The McPhee family appears to be quite passionate about creating not just an attraction to look at, but creating an experience for others.
The name Backroad Blooms may ring a bell, especially for those plant and succulent-lovers in Oakdale. Whether it be their appearances at the local farmers market or their farmstand next to the Oakdale Cheese Factory, the name has been blooming about Oakdale. Lisa and Alyssa McPhee have been doing their part to spread a bit of happiness and beauty throughout town.
Lisa’s husband, Jeff McPhee, an entrepreneur, is also trying his hand at a local beautification project.
His plan? Install the tallest flagpole in California locally right at the north entrance to town at the Rodden Road and Highway 120 intersection. Furthermore, he wants to construct a fruit stand for Oakdale High School students to sell the fruit and vegetables they grow on their school farm. These efforts have already received the support from many locals as he shares his plans.
“I’ve driven by that site every day for the last 25 years ... 60 cars in front of me, 60 behind me,” McPhee said of the intersection.
He noted that he’s seen trash and fires which have made the area “a really big eyesore.” He took the idea to City Manager Bryan Whitemyer, and soon the city did a clean-up project on the area.
McPhee’s hope is that the flagpole, rising over 200 feet into the air, will create a statement for Oakdale as “Home of California’s Tallest Flagpole.” He’s also hoping to be able to use it as an advertising platform not just for tourism but for local and nationwide events.
“The American flag always stands on top and then you honor other flags below,” he explained. He suggested putting up an Oakdale Mustangs flag for the Oakdale High School football team on Friday nights or putting up Mexico’s flag for Cinco de Mayo, and welcomes any other suggestions from the community.
With the 150th anniversary of Oakdale coming up, McPhee confirmed it would be great to have the flag up in a year. However, he’s only just recently cleared the first hurdle for the flagpole project. He hopes that, once Oakdale City Council meetings open for in-person public comment, they will appreciate his out-of-the-box thinking and approve the project.
“All you need to do is get someone to hit their brakes, stop and spend a little bit of time here,” he continued.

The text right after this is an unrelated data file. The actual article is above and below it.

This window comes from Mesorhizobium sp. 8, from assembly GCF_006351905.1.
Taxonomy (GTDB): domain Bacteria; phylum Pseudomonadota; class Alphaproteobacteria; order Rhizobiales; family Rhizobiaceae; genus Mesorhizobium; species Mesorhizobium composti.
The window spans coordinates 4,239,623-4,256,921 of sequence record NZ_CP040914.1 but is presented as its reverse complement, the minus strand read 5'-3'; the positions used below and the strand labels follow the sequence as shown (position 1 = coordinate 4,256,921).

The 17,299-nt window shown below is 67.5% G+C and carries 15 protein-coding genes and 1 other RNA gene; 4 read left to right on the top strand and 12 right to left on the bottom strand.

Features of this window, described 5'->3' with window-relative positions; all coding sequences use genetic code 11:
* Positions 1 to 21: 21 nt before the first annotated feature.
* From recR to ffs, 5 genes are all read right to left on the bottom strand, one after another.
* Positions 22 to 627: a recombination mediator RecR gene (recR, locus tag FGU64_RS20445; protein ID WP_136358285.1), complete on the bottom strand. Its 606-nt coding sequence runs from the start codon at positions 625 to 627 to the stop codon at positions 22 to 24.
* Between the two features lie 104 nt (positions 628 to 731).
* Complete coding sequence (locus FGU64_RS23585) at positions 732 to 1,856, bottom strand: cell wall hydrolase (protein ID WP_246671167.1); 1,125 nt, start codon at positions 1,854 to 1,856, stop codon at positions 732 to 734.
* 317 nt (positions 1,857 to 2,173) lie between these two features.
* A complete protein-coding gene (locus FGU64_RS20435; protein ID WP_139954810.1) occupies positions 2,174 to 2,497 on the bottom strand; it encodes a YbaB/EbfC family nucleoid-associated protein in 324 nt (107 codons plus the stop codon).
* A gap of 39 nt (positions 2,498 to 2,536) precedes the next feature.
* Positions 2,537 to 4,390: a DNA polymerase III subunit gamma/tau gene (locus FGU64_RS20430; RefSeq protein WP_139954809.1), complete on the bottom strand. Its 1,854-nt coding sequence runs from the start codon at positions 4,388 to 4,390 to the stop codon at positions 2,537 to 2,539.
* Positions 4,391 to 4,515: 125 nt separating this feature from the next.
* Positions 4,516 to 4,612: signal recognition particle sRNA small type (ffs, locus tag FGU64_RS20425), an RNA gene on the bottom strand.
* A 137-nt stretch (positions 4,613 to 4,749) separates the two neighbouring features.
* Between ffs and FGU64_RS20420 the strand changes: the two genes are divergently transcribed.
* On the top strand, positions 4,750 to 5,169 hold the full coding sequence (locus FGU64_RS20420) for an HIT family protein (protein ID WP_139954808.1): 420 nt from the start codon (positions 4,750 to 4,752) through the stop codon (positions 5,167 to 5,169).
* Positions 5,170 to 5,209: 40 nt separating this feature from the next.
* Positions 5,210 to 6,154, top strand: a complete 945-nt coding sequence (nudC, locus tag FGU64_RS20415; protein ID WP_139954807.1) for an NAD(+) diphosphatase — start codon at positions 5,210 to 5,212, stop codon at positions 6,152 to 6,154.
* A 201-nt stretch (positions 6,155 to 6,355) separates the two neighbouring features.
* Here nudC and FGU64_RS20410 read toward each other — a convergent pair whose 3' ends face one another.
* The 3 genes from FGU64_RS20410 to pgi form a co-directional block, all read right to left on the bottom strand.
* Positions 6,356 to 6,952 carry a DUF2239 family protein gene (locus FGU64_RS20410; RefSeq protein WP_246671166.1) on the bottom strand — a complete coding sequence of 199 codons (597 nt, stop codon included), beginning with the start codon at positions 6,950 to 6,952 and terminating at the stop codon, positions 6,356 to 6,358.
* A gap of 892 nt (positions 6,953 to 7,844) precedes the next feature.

McPhee was also in conversation with tourism officials about the desire to get “anything to draw someone to Oakdale, get them to stop.”
Once the flagpole is up, McPhee doesn’t see it as the end of his efforts; rather, just the beginning. He said he’s familiar with promotional activities and hopes to create a Facebook page for the flag and put a camera on the ground. The aim is for people to stop and take photos with it and buy produce from the farmstand.
He also shared that building the stand “gets the community out there” and teaches high school students valuable skills.
McPhee, who graduated from Oakdale High School in 1988, didn’t go to college; rather, he pursued agriculture straight after graduation.
“Not every kid needs to go to college,” he said. “Tradesmen are the future for a lot of kids that graduate Oakdale High School.”
Currently, Oakdale High School’s farm utilizes 13 acres for almond production and 10 acres for other various crops. The proceeds from this potential endeavor would go to help fund the school’s farm, which could hopefully help make a name and brand for those who tend it. This would mean students could have their own foothold in the local agriculture market.
“It’s just a tremendous opportunity for our kids to sell products from the school farm in a retail situation,” Oakdale Joint Unified School District Superintendent Marc Malone shared. “Our students have the opportunity to be farm-to-fork or farm-to-retail ... it’s not just a growing process, it’s selling it.”
With the flagpole and farmstand donated by McPhee, it could truly mean big things for high school students who will not just learn from the farm’s growing process but gain experience in the retail aspect as well.
Along with his passion for the local high school, McPhee aims to bring Oakdale Veteran’s Association in the mix, if they’re willing, to help with the U.S. Flag Code. Moreover, he reiterated that flags only last for about three months so it would need to constantly be maintained.
“That was probably the biggest shocker to me,” he shared.